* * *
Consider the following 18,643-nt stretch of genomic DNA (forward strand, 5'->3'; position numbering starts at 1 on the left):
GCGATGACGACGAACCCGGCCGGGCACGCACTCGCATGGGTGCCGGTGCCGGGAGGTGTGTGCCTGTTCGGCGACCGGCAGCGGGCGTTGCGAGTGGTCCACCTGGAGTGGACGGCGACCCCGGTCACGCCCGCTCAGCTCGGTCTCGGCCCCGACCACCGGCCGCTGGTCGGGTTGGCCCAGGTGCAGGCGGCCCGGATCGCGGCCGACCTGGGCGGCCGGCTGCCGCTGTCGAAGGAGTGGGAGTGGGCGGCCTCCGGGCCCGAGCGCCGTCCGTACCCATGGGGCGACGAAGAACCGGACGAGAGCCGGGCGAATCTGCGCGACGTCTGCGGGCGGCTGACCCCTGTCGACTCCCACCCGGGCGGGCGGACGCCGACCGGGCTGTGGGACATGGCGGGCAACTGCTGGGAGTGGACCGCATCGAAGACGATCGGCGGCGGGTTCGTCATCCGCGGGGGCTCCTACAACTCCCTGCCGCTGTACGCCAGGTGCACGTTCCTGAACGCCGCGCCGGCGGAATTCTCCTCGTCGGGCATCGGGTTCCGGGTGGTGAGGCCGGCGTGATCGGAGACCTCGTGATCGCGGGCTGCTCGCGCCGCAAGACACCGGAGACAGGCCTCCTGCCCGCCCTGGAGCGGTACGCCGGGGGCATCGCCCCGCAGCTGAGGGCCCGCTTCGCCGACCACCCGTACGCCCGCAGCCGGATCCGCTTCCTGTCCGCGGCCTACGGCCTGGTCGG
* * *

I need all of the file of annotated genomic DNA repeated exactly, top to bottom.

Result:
Consider the following 18,643-nt stretch of genomic DNA (forward strand, 5'->3'; position numbering starts at 1 on the left):
GCGATGACGACGAACCCGGCCGGGCACGCACTCGCATGGGTGCCGGTGCCGGGAGGTGTGTGCCTGTTCGGCGACCGGCAGCGGGCGTTGCGAGTGGTCCACCTGGAGTGGACGGCGACCCCGGTCACGCCCGCTCAGCTCGGTCTCGGCCCCGACCACCGGCCGCTGGTCGGGTTGGCCCAGGTGCAGGCGGCCCGGATCGCGGCCGACCTGGGCGGCCGGCTGCCGCTGTCGAAGGAGTGGGAGTGGGCGGCCTCCGGGCCCGAGCGCCGTCCGTACCCATGGGGCGACGAAGAACCGGACGAGAGCCGGGCGAATCTGCGCGACGTCTGCGGGCGGCTGACCCCTGTCGACTCCCACCCGGGCGGGCGGACGCCGACCGGGCTGTGGGACATGGCGGGCAACTGCTGGGAGTGGACCGCATCGAAGACGATCGGCGGCGGGTTCGTCATCCGCGGGGGCTCCTACAACTCCCTGCCGCTGTACGCCAGGTGCACGTTCCTGAACGCCGCGCCGGCGGAATTCTCCTCGTCGGGCATCGGGTTCCGGGTGGTGAGGCCGGCGTGATCGGAGACCTCGTGATCGCGGGCTGCTCGCGCCGCAAGACACCGGAGACAGGCCTCCTGCCCGCCCTGGAGCGGTACGCCGGGGGCATCGCCCCGCAGCTGAGGGCCCGCTTCGCCGACCACCCGTACGCCCGCAGCCGGATCCGCTTCCTGTCCGCGGCCTACGGCCTGGTCGG